In November 2001 a three-judge federal panel approved the Texas board’s Senate maps and tweaked its House maps to comply with the Voting Rights Act. The U.S. Supreme Court affirmed the maps in June 2002. The result: 19-12 GOP control of the Senate; 88-62 GOP control of the House.
Illinois appointed an eight-member, bipartisan backup commission after its legislature failed to produce maps. Still stalemated, a tiebreaking ninth member was added in September 2001, who was chosen by lottery. The Illinois constitution requires the secretary of state to pick a name actually out of an Abraham Lincoln stovepipe-style hat to decide who is the tiebreaker.
The Democrats prevailed, and 20 days later passed maps favorable to them. Republicans filed several lawsuits objecting to individual districts, and even challenged the constitutionality of the lottery. A three-judge U.S. district court panel said the tiebreaker was constitutional. The state Supreme Court and federal courts approved the maps as well. Illinois Democrats lead the House 66-52, and the Senate 32-27.
The troubles for Texas and Illinois show that commissions often do not prevent partisan battles and court challenges.
“In states where partisan divisions are close,” Wattson said, “you’re going to have trouble whether it’s a commission or not.”
North Carolina’s desire to avoid seemingly endless litigation over redistricting is unlikely to be alleviated simply by recourse to a commission. At least half of the states with such panels produced maps that were challenged in court.
New Jersey and Colorado, both somewhat evenly split between Democrats and Republicans, were scrutinized by state and federal courts. But even commission states where legislatures hold solid partisan majorities have not been able to escape the courts. Alaska, Arizona, Idaho, and Ohio, with decisive Republican advantages in the legislature, created maps that led to litigation. Alaska had to correct its House plan to pass muster with its state courts, and the Idaho Supreme Court twice rejected plans for both chambers of its legislature, before approving its commission’s third attempt.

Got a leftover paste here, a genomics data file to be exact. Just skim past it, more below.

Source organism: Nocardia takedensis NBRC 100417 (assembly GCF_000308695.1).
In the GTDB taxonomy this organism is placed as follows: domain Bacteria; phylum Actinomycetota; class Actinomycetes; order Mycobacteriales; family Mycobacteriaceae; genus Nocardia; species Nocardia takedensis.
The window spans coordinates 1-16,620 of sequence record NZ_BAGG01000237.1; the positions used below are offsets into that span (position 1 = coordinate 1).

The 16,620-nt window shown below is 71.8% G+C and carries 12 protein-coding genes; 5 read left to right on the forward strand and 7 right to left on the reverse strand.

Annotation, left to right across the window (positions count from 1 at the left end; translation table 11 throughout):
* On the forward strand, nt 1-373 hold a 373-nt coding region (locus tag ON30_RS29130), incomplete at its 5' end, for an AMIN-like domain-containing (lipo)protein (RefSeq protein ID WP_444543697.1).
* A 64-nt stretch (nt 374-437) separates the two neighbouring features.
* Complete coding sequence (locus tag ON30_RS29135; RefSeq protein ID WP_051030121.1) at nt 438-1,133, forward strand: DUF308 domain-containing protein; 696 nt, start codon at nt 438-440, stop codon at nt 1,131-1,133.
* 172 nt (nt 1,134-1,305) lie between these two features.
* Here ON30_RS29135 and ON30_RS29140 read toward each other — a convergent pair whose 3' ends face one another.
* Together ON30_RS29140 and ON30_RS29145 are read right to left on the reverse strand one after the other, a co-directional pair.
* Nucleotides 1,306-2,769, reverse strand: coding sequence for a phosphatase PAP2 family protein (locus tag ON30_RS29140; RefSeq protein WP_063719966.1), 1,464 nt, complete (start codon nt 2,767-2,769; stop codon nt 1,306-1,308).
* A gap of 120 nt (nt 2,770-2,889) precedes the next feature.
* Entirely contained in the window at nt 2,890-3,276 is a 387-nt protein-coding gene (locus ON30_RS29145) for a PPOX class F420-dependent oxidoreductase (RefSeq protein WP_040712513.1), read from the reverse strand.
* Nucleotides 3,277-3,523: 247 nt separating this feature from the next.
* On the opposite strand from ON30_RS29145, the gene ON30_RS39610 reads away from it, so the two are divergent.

Not all states with redistricting commissions experienced turmoil. Hawaii, where Democrats dominate, historically has had maps approved with no conflict. Arkansas also has an overwhelmingly Democratic legislature, and only a lawsuit from the state NAACP challenged districts drawn by its panel. It was dismissed.
“I think one should avoid raising expectations unduly about [commissions],” said Daniel Polsby, associate dean for academic affairs and professor of law at George Mason University. Polsby is an advocate of using neutral criteria, such as mathematical measurements of compactness, to constrain gerrymandering. A commission to enforce such rules may be useful, he said, but “you’re not going to take the politics out of politics.”
Sen. Ham Horton, a Forsyth Republican, introduced a bill to create a redistricting commission for North Carolina.
“I think it would help restore the confidence of the electorate,“ he said. “They know that they are being toyed with in the legislature.”
But would a commission eliminate rancor or partisanship? “As long as your dealing with imperfect, sinful human beings, your going to have problems,” he said.
Paul Chesser is associate editor of Carolina Journal.